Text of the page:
This paper presents an object-oriented two-dimensional (2-D) overland flow model and its application in simulating flood flows over Ulus basin, located in the north of Turkey adjacent to the Black Sea. A new coding implementation according to the class environment created in object oriented C++ programming language is carried out in structuring and building the solver. The model is based on the Godunov type finite volume scheme on unstructured triangular meshes. A mass balance preserving wet/dry boundary solution algorithm is integrated in the numerical scheme to satisfy the positive-depth condition and minimize the numerical instability when treating the propagation of wave front in regions of dry bed. The balance between bed slope and flux terms is also preserved for still water conditions on irregular topography. The 2-D solver is verified by simulating selected dam break cases, where good agreement with measured data is achieved. For the simulation of flood flows in the Ulus basin, in general, the simulated outflow hydrograph is found to compare well with the recorded data. A selected inundation map that is extracted from the model results is also presented to show the water surface level in the Floodplain. Keywords: Flood inundation; Dam break; Finite volume; Wet/dry; Hydrograph; Object oriented programming. INTRODUCTION The movements of flood waves over watersheds or dambreak induced shock waves in channels are commonly modeled by solving the one-dimensional (1-D) continuity and momentum equations, which form the basis of various hydrological or hydraulic routing methods. However, the flood flows in an improved representation move along two horizontal directions. The extended two-dimensional (2-D) shallow water equations (SWE) can then be applied to model more reasonably the fluid flows over the land surface. Due to the non-linear character of the equations, analytical solutions are limited to only few idealized simple cases. Therefore, to accomplish the practical application, the approach was mostly based on solving the equations numerically. The finite volume (FV) method can be applied to solve the integral form of the SWE on domains with either structured or unstructured grids. It is known that the FV method has the combined advantages of finite element (FE) method for geometric flexibility and finite difference (FD) method for simple discretization procedure. Zoppou and Roberts (2003) compared several explicit schemes for 1D dam break problems and concluded that the Riemann solvers are more accurate and robust than the finite difference schemes to handle the flow discontinuity. Godunov (1959) presented an upwind type FV method to solve a Riemann problem at the interfaces of neighboring control volumes. Due to the difficulty of solving exactly the Riemann problem, use of the approximate Riemann solvers, like the one developed by Roe (1981), has been widely adopted. Zhao et al. (1996) mentioned that the 1st order accurate FV scheme cannot model the discontinuities accurately and advised use of limiters to obtain results with higher order accuracy. Anastasiou and Chan (1997) incorporated slope limiters with the Roe type Riemann solver to have a higher-order accurate scheme for the prevention of spurious oscillations. In order to simulate flood flows through non-flat bottom, the source terms with bed slope are included in the SWE. For an irregular topography, the computation of bed slope within cells becomes very important while solving SWE as it is a numerical concern to preserve the balance between flux and source terms for still water equilibrium conditions. LeVeque (2002) proposed a wave propagation method; however, that is only valid for quasi-steady cases and cannot be applied on unstructured meshes. Ying and Wang (2008) treated the pressure term as a whole without separating hydrostatic and bottom slope terms. Their approach adopted the assumption that the water surface level is constant and the gradient in surface level is zero at quiescent flow conditions. Other methods have also been employed to resolve this issue (Audusse and Bristeau, 2005; Bermudez and Vazquez, 1994; Bradford and Sanders, 2002; Brufau et al., 2004; Rogers et al., 2003; Valiani and Begnudelli, 2006). The method using the upwind scheme to the source terms and the eigenvector projection has also been applied to solve the equilibrium condition problem (Bermudez and Vazquez, 1994; Brufau et al., 2004; Hubbard and Garcia-Navarro; 2000). This method allows the total slope terms to be calculated by summing the bed slope source terms at each edge in terms of the projected eigenvectors. This is done with the first-order accuracy. When extended to higher order schemes, e.g. second-order scheme (Cea et al., 2006; Hubbard and Garcia-Navarro, 2000), the higher order corrections should be included to satisfy the balanced condition. A hybrid scheme that uses first order in water depth and second order in discharge with the upwind forms of the bed slope source terms was applied by Cea et al. (2006). According to their findings, similar results to those from fully second-order scheme were obtained. While modeling the flow traveling into dry riverbeds or floodplains, the cells changing from dry to wet or vice versa may cause numerical errors in the velocity calculations. To prevent these numerical problems, a wet/dry tracking and treating algorithm or a so-called check program is needed in the flow solvers. Considering the processes of rainfall interception, evapotranspiration, moisture dynamics, and runoff routing, Ivanov et al. (2004) proposed a physicsbased, distributed hydrological model to simulate overland flows of mid- to large-sized watersheds. Kim et al. (2013) investigated rainfall and overland flow induced soil erosions at selected watersheds by solving the combined 2-D SWE and sediment bed evolution and transport equations. Most of the numerical codes were developed using procedural type languages such as FORTRAN or C programming language (Malan and Lewis, 2004). However, the powerful and rich class libraries and object-oriented (OO) framework from C++ language may provide the coding advantage for numerical programs applied in irregular domains with large number of grid points. Also, a well-managed object-oriented framework with inheritance, polymorphism and automatic memory allocation was found to be able to improve the productivity and software flexibility according to Kettani and Ouazar (1994). Solutions of SWE on unstructured elements require the formation of the topology and spatial relationship between each cell. This task can be achieved by creating class environment involving data structure for the components of a mesh element such as nodes, lines, centers and the triangles. The object-oriented framework used in FE meshing is given in the studies by Mackie (1992) and Simphson (2003). Also, in those studies, it was stated that efficient implementation of object-oriented framework assures code reusability. In the meantime, the use of the C++ programming language in Microsoft Net environment with assigned object-oriented components, the development of effective and user friendly numerical codes can be achieved. In this study, a new cell-centered FV overland flow model coded with an improved approach of using object-oriented C++ language and integrated wet/dry tracking algorithm is developed to simulate the movement of dam-break induced wave fronts and real time flood flows over a watershed. Unstructured triangular meshes are used to represent the spatial domain in the model. Under the object-oriented framework, one can increase the functionality of the program and easily overcome the programming difficulty caused by the unstructured triangular elements. The present model with defined topological relationships for elements and associated variables has the advantage of improving the effectiveness of the computational procedure. Both the second-order and hybrid type finite volume schemes are adopted for spatial integration while a second-order RungeKutta procedure is used for time integration. To limit the spurious oscillations in the solution, slope limiters are also coded in the solver. The verification of the model is performed by testing two different dam break cases. A practical application of the model is also carried out by simulating a flood event occurred in Ulus basin, Turkey. The data of irregular topography are available to define the bottom elevations for the numerical simulations. The computed outflow hydrograph from the present 2-D model is compared with the measured data for the flood event at the outlet of the Ulus basin. Flood maps showing the maximum extent of the water level are important for flood risk assessment. For the Ulus basin study, selected flood maps are generated from extracted model results using GIS software and presented in this paper. GOVERNING EQUATIONS AND FINITE VOLUME FORMULATIONS The usual 2-D shallow water equations in conservative form can be written as follows where = ( , ) , U = vector of conserved variables, F = x y vector of flux functions = (Fx, Fy), and S = vector of source terms. The variables of U, Fx, Fy, and S can be expressed as = , = ( = 0 - - + 0.5 , = , + 0.5 (2) ) where u = vertically-averaged velocity in x direction, v = vertically-averaged velocity in y direction, h = water depth, g = gravitational acceleration, Sox = bed slope in x direction, Soy = bed slope in y direction, Sfx = friction slope in x direction ^ = n 2 u u 2 + v 2 / h4 / 3 (in SI unit), Sfy = friction slope in y direc- ^ ^ tion = n 2 v u 2 + v 2 / h4 / 3 (in SI unit), and n = Manning's roughness coefficient. Integration of Eq. (1) over a triangular element i (see Fig. 1) yields U i Ai + F n dl = S dA t Bi Ai (3) where i is the index of a triangular cell that is calculated, Ai is the area of the cell i, and B i is the boundary of cell i. 1 3 R Fi3 j =1 i L Fi1 1 R y Fi2 2 x 3 Fig. 1. Topology of a triangular cell with the neighboring cells. Time scheme Applying the second-order Runge-Kutta scheme for time marching, Eq. (3) can be solved by the following formulations = = - - ( ( ) ) + + + + (4) (5) U +F = S t (1) where Ui = cell averaged values at the center of element i, t = time step, superscript k , *, and k+1 represent the current time level, the intermediate time level, and the next time level, respectively, and = 0, - , - . It should be noted that the above described Runge-Kutta scheme is an explicit scheme. Therefore, the well-known Courant-FredrichsLewy (CFL) criterion is used to choose the time step. Space scheme For the terms related to the spatial variations in (4) and (5), especially the boundary integral terms, the up to second-order scheme is described in this section. Adopting the formulations of Roe type approximate Riemann solver (Roe, 1981) the boundary integral term = 0, - , - ij ij (13) In Eqs. (12) and (13), n x and n y are the outward unit normal vectors for the element i and the jth edge along x and y directions, respectively (Fig. 1), zx and zy are defined for each edge as = [ - ) / ] and = [ - ) / ] , and lcij is the distance between the centers of the left cell (i) and right cell (j = 1,2,3). Here, and are the bottom elevation values at the Left and Right cell centers. To have more accurate solutions, the second-order schemes can be utilized. Different from the first-order scheme using directly the values at cell centers, the conserved variables are first reconstructed at the left and right sides of cell edges using the cell gradient method. For example, the variables at the left or right side of the edge can be computed following ( ) Bi F n dl can be determined as Bi F n dl = j =1(Fij nij )lij (6) (14) 3 3 1 = j =1 Fij (U R ) nij + Fij (U L ) nij - (ij ) m (ij )m (eij )m lij 2 m =1 where j is the index for the neighboring cells; nij and lij (j = 1,2,3) are respectively the outward unit normal vectors and the edge length of cell i for edge j. U L and U R are respectively the vectors of physical variables constructed at the left and right sides of the edge. As shown in Fig. 1, the ith cell with variables calculated is called the Left cell while the neighboring cells are called the Right cells for that cell. ( ij ) m and (eij ) m (m = 1,2,3) are respectively the eigenvalues and eigenvectors of the Jacobian matrix after applying the Roe's average method. ( ij ) m (m = 1, 2, 3) given in Brufau et al. (2004) are the coefficients calculated at the jth edge for cell i. The average eigenvalues for cell i, representing the characteristic wave speeds, can be expressed as where Uc (L or R) is the matrix of variables at the left or right cell (i or j) center, r is the distance vector from left (or right) cell center to the midpoint of the edge of the left (or right) cell, is the gradient of variable vector U, and is the slope limiter. Without including the effect of slope limiter (e.g. let = 0), Eq. (14) is recovered as a first-order accurate reconstruction. According to Pan and Cheng (1993), U = (1 / A ) U n dl , = = = + + + (7) (8) (9) where , , and c are the Roe's (Roe, 1981) averaged values evaluated at the edge between cell i and a neighboring cell. For the computation of the bed slope term, Sb , in Eqs. (4) and (5), this study utilizes the source term discretization method proposed by Brufau et al. (2004), which gives is the area of a triangle () that is formed by connectwhere ing the three neighboring centers, d is the boundary of triangle and are respectively the outward unit normal (), and vector and length of any of the edges of triangle (). Those reconstructed values from Eq. (14) are then input to compute , , and c using Roe average formula for the calculation of the flux functions at the cell faces. When modeling flows, reconstructed variables at the cell edges using the second-order scheme have been suggested to be limited with slope type limiters to preserve monotonicity and limit oscillations. Here, the limiter as proposed by Barth and Jespersen (1989) is incorporated in the model development. The approach using the first-order scheme in water depth and the second-order scheme in discharges (hu and hv terms) is named as a hybrid approach. In this study, full second-order and hybrid FV computations are applied to the dam-break problems. Results from selected cases are compared. The hybrid approach, considering the accuracy of the numerical method and computational efficiency, however, is used for simulating flood flows over Ulus basin in Turkey. WET-DRY ANALYSIS Numerical modeling of flow over regions with dry lands or small depths may create high velocities and mass errors. Wet/dry boundaries in the computational meshes should be treated carefully to avoid numerical errors and instabilities. Propagation of flow at a wet/dry interface with a downward gradient can be handled straightforwardly by setting a tolerance value for water depth and solving it as the Riemann problem. However, flooding and drying process over an adverse slope can cause spontaneous movement of water to adjacent dry cells and damage the balance between flux and source terms (Brufau et al., 2002, 2004; Cea et al., 2006). A tolerance constraint (104 m) is defined for the water depth in this study to separate the wet cells from dry cells. The tolerance S bi = where Ai S dA = j =1 S 0ij l ij (10) ( ) ) ( ) 1- (11) [ + ] (12a) (12b) =± and ) = 1- [- value is sensitive on surfaces with friction, as in the Manning equation the friction slope is obtained by dividing terms as functions of water depth. The following four checking procedures similar to those given by Brufau et al. (2004) are applied at wet/dry interfaces for Roe scheme with upwind slope terms. (1) Calculate hL and hR at the edge. (2) If hL or hR at an edge is smaller than the tolerance value, and or 104 m, then that edge is assumed as dry with or values being set to equal to zero at left or right cell. The values of h , u , and v at the edges are estimated by using the formulations given below. If 10 , = and < 10 , then , = 0.5( + ) and 10 , then , = 0.5( + ) (15) (16) If < 10 = , = (3) If two cells sharing the same edge are both dry, the equations are not solved for that edge. (4) The bed elevation has to be redefined to preserve the flux and source term balance at wet/dry interfaces (Brufau et al., 2004). If the cell (A) indicated in Fig. 2 is a left and wet cell and the cell (B) is a right and dry cell, the unit discharge at that edge is assumed to be zero and between these cells can be calculated using the following equation to preserve the balance with the flux term by assuming stationary flow condition. If + < , then = 0 and = - , (17) = the bed where is the unit discharge at the edge and elevation change between right and left cells. ZR (B) Data structure library and capability of C++ is well-known among the researchers. In this study, the computational domain is divided into triangular elements. The object-oriented programming, which uses the geometric elements of the mesh as objects, is utilized to integrate the spatial information with the code and solve the SWE between an element and its surrounding three neighbors to calculate the conserved variables at the midpoints of the edges, three corner points and centers of the cells. The classes created in C++ are the triangle, center, line and point. Each triangle is composed of three corner nodes, three lines (edges) and three neighboring triangles. The nodes are numbered in counterclockwise direction as 1, 2 and 3. The edges and neighboring triangles are numbered with the same index as the node opposite to them (Fig. 1). A node can be a common element of numerous triangle cells while line segment is an element of two neighboring triangles at the interior regions and one triangle at the boundaries. By indexing the elements of the unstructured cells, the topological relationship is created and managed for each cell entity and any component easily. The SWE are solved to compute the conserved variables water depth (h) and velocities in x and y directions (u and v), respectively, either at the nodes or cell centers. To access the variables stored at any entity inside the domain, pointers which are called handles are defined to be used with the topological relationship. Each class has a handle on the other classes so that the other classes' methods and objects can also be used by that class. In Fig. 3, the dashed arrows represent the class that has a handle and arrows are pointing towards the class that the handle works on. The two sided arrows are between classes that have handle on each other. Triangle class has a handle on point class to know the three corner points and use their methods and attributes while point has a handle on triangle class to identify the triangles that are surrounding that point and reach objects of triangle class. Triangle class also holds a pointer to line class to access the three edges. To access the three neighboring triangles, pointer is used where each of the array elements represent one of the three neighbors. Line class uses a handle to point class to locate the endpoints and use the coordinates of them to build the vectors. Line class also holds a pointer to triangle class to identify the neighboring triangles to the left and right of an edge. Point Line Triangle Center ZL (A) Adjusted Right bed elevation Fig. 2. Wet/dry boundary check for adverse slope condition. DATA STRUCTURE Fig. 3. Classes and their relationship in the data structure model. Although the unstructured meshes can best represent the geometrically complicated domain, coding the 2-D overland flow model using unstructured elements can be rather challenging as the cells are not following a defined pattern. With the integration of the object-oriented framework, one can increase the functionality of the program. In addition, using the geometric elements of the mesh as objects can overcome the programming difficulty. Forming a topology with element mapping in a preprocessing level provides fast, convenient and user-friendly way to complete the numerical code. BOUNDARY CONDITIONS Boundary cells are the cells at the interior side of the boundary domain and have at least one of their edges on the boundary. The boundary conditions are assigned at the ghost cells created as neighbors to the boundary cells. In this study, two different boundary conditions are defined, closed boundary (wall boundary) and open boundary at which depth or discharge could be imposed. At wall boundary condition, the water depths (h) at the ghost cells are kept the same while the velocities (u and v) are taken as the negative values of those at boundary cells to ensure zero velocities on the wall surface. The open boundary at the outlet regions of all test cases are used as transmissive boundaries in this study. It is important that the waves leaving the domain are not reflected back. The third type is the inlet boundary which is used for the flood simulation in Ulus basin, Turkey. Riemann invariants and characteristic curves are used to compute the corresponding values of the velocity and water depth at the inlet cells. EXAMPLE CALCULATIONS AND MODEL TESTING Dam-break wave propagating on downward sloping bottom with dry bed To examine the performance the developed 2-D overland flow model and its capability of handling flows on sloping surface with wet and dry interface, a case related to Bellos et al. (1992) dam break experiments is simulated. The experimental domain with an asymmetric setup of converging-diverging channel and gauging stations are shown in Fig. 4. A dam face is located at x = 0 m. A series of dam-break conditions were tested during the experiments (Bellos et al., 1992). The case with an upstream water depth of 0.3 m and downstream river bed dry was selected to be simulated in this study. The downward bottom slope is 0.006 and the Manning's roughness coefficient n = 0.012. The domain was discretized into 10,500 triangular elements. The time variation of water depth computed at gauging stations D1 (x = 8.5 m), D2 (x = 4 m), and D3 (x = 2.5 m) are compared with the experimental observations (Bellos et al., 1992) in Figs. 5(a)5(c). The results with the second-order scheme and hybrid scheme are presented for comparison. Bellos et al. (1991) simulated this case with their finite difference (FD) numerical model. Their numerical results at station D3 are also shown in Fig. 5(c) to compare to the present model solutions and experimental data. As indicated in Figs. 5(a) to 5(c), the results obtained from the present model agree well with the observed data. The model reproduces the experimental observations with high accuracy at stations D1 and D2. The comparisons of water depth at station D3 (Fig. 5(c)) also reveal that the present model improves the predictions on the peak of the dambreak wave and time to peak when comparing to those obtained from the FD numerical model. It should be noted that both the hybrid and second-order schemes perform equally well in predicting the water depth. The difference is nearly indistinguishable. The factor of converging-diverging channel geometry tends to smooth out the propagation of downstream wave front and the upstream depression wave and results in the better predictions provided by the present FV models. x= 8.5m D1 D2 4m 8.5m Dam Face x= 0 x=0 D3 Flow direction 21.2m Fig. 5. Comparisons of simulated water depth from the present models (Hybrid and Second-order schemes) with measured data given in Bellos et al. (1992) at gauging stations: (a) D1, (b) D2, and (c) D3, for dam-break wave propagating in a convergingdiverging channel. Wave propagating onto a triangular obstacle In this test case, the experiments performed by the J.M. Hiver at the Laboratoire de Recherches Hydrauliques, Universit´e de Bruxelles, was simulated to demonstrate the present solver's capability of preserving stability when modeling wetting and drying on adverse sloping bottom. The sketch of the problem statement is shown in Fig. 6 (Brufau et al., 2002). The locations of gauging station with G4 at x = 4 m, G10 at 10 m, G11 at 11 m, G13 at 13 m, and G20 at x = 20 m are also illustrated in Fig. 6. The length of the entire domain is 38 m and the dam face is located at x = 15.5 m. The triangular obstacle (6-m long and 0.4-m high) is situated at x = 28.5 m. The initial water depth is h0 = 0.75 m in the reservoir and dry bed is assumed at the downstream of the dam. Manning roughness coefficient is 0.0125 for the bed and 0.011 for the walls. Fig. 4. Geometry of the experimental setup for dam-break wave propagation in a converging-diverging channel given in Bellos et al. (1992). Dam Reservoir 0.75 m Triangular obstacle G13 G4 G10 15.5 m 10.0 m 38.0 m Fig. 6. Sketch of the domain and gauging stations for experimental study as described by Brufau et al. (2002) of dam-break flows over a triangular obstacle. 0.4 m G11 6m G20 6.5 m Fig. 7. Comparisons of present simulated water depth with Brufau et al. (2002) numerical results and reported experimental data at gauging stations: (a) G4, (b) G10, (c) G11, (d) G13, and (e) G20. The present simulated results at selected gauging stations of G4, G10, G11, G13, and G20 are shown in Fig. 7 to compare to the experimental observations and numerical solutions reported by Brufau et al. (2002). Generally, the present numerical predictions fit well with measured data, although both the present and Brufau et al. (2002) models underestimate water depths when comparing to the experimental observations in the dry-wet transition region (or region near the tip of the triangular obstacle). The discrepancy is considered to be partly caused by the errors of measuring the splashed flow profile at the vertex of the obstacle (G13) and partly due to the initially smoothed water depth at the wet/dry interface approaching the pointed bottom obstacle. Overall, the present 2-D FV solver successfully models the process of wave run-up, wave overtopping, and formation of reflected wave without any deformation and instability. Black Sea Turkey http://en.wikipedia.org Fig. 8. Geographic location of Ulus basin, its river network, and the locations of inflow hydrographs inputted for flood flow simulation. Fig. 9. Triangular mesh system of the rivers and floodplain located on Ulus Basin. Flood flow modeling on Ulus basin, Turkey To extend the model's capability of simulating flows on a more complicated topography and catching wet/dry front with conserving mass, the present 2-D overland flow model was applied to a case study of watershed flood flow modeling. The study is to simulate a 1991 flood event on Ulus basin located in the north of Turkey adjacent to the Black Sea (Fig. 8), where floods have been the major threat to the region. The Ulus basin is a sub-basin of Bartin basin, which receives relatively higher rainfall amount than the mean rainfall of Turkey (Usul and Turan, 2006). Two major rivers, namely Ulus River and Ovacuma River, flow through the basin and join together to form the Gokirmak River (Fig. 8). The region has some steep sloped mountains and scattered agricultural lands that narrow the riverbed and the flood plains. The flow modeling domain of the Ulus basin as indicated in Fig. 8 includes the inflow and outflow sections and the downstream gauge location. The Manning's roughness coefficients were obtained through the calibration procedure. The values for the river beds of Ulus and Ovacuma Rivers are respectively 0.03 and 0.04 and for the floodplain the values are 0.04 and 0.065. The recorded outflow hydrograph is available for comparison with computed flow rates at the outflow location. The hydrographs from the 227 km2 upstream subbasin of the Ulus River and 422 km2 of the Ovacuma River can be found in Usul and Turan (2006) for the upstream inflow boundary conditions. In addition, inputs of side flow hydrographs (entering to the Ulus and Gokirmak rivers) for the subbasins with the areas 145km2 and 143 km2 are also included in the simulation. The peak flow of the upstream hydrograph entering the Ulus River is 152 m3/s whereas it is 265 m3/s for the inflows entering the Ovacuma River. The peak flows for the hydrographs entering as the side flows to the Ulus and Gokirmak Rivers are 92 m3/s and 90 m3/s, respectively. As shown in Fig. 9, the computational domain covering the two-river system is divided into 10,000 triangular cells. The bottom elevations at the cell centers and corner points were interpolated from topographic data in a Geographic Information System (GIS). Simulated and Observed Flood Hydrographs concentrated side inflows entering the river system and small amount of groundwater flows that gradually enter the outlet at the time close to the end of the storm event, while this effect is not included in the model simulation. With the computed time variation of water depth in the floodplain, 3-D perspective view plots of the free-surface elevation and inundation maps can be generated. As an example, an inundation map at t = 94 hour for this flood event is extracted using GIS software and shown on TIN (Triangulated Irregular Network), an elevation model, in Fig. 11. The present model can serve as an engineering tool to combine the computed flow depths with velocity vectors into flood risk maps, especially considering the events of different return periods, for detailed flood analysis and enhancement of flood warning. Observed Hydrograph Simulated Hydrograph 596 m3/s Q(m3/s) Time (hrs) Fig. 10. Comparisons of simulated and observed flood hydrgraphs at the outlet of Ulus Basin for 1991 flood event. The present solver was run for the whole flood duration which is 144 hours (6 days) from July 4, 1991 to July 10, 1991. The comparisons between simulated and observed flood hydrographs at the outlet of the basin are presented in Fig. 10. Simulated peak discharge is 585 m3/s whereas the observed one is 596 m3/s. As seen from Fig. 10, reasonable match between the simulated and observed hydrographs can be noticed. Defining the L1-norm error as L1 = Fig. 11. Example plot showing an inundation map on TIN for 1991 flood event occurred on Ulus Basin at t = 94 hour. CONCLUSIONS A new coding implementation for the development of a cellcentered 2D flow solver with hybrid finite volume scheme on unstructured meshes is presented in this paper. Detailed description on self-structured class environment is provided to show the methodology of constructing a flow model. The developed solver with the use of triangular meshes and inclusion of wet/dry and shock wave capturing algorithm is capable of modeling complicated flow problems on domains with regular or irregular topography. Certainly, the present model is limited to the horizontally dominated two-dimensional flow problems. Also, the effects of vertical flow component and turbulence are considered to be negligible. In this study, selected test cases are simulated to verify and validate the developed flow model. The solver achieves good agreement with measured data for the cases of modeling propagation of dam-break waves on dry bed or over a triangular obstacle. The stability and convergence of the hybrid scheme are found to be satisfactory. A unique set of geographical and hydrological data is integrated in the solver to model a flood event which occurred in 1991 in Ulus basin located in the north of Turkey. The predicted outflow hydrograph, in general, agrees well with recorded data. Moreover, flood maps were extracted using GIS software to show the water surface level in the floodplain. num,i - exp,i / exp,i i =1 i =1 where num is a value of physical variable generated from numerical simulation, exp is a measured value of the physical variable, and N represents the total number of data points. For the error analysis of the two most important characteristics of the flow hydrograph; peak flow rate and time to peak, the L1norm errors of the predicted values equal to 0.018 and 0.012, respectively. The time variation of the rising and decreasing stage of the simulated flow rates is similar to those indicated by the observed hydrograph, while at the later stage of the flow recession the simulated outflows tend to decrease at a fast rate than those of the observed data. This is a result potentially caused by the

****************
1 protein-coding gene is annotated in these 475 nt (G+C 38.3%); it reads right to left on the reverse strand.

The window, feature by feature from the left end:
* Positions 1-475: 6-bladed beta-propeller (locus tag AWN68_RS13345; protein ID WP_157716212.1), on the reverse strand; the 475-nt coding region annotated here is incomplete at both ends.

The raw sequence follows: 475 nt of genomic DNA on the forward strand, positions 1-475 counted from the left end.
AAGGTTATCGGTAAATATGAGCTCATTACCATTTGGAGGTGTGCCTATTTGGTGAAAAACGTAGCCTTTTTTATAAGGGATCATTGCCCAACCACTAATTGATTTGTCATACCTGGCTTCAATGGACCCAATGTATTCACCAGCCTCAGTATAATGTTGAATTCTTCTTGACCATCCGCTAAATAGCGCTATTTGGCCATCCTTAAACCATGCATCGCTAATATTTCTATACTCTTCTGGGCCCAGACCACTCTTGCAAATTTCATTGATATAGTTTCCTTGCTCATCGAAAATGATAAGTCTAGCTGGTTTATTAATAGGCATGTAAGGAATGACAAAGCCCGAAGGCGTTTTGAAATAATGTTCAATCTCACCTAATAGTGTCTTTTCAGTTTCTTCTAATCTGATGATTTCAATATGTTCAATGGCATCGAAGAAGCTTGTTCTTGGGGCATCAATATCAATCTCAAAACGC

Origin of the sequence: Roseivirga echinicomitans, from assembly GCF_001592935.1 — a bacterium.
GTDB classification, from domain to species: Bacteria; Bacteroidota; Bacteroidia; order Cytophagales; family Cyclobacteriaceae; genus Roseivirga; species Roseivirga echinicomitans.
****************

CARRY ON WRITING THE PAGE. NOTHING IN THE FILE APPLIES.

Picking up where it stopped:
Journal of Hydrology and Hydromechanics – de Gruyter

**Published: ** Sep 1, 2014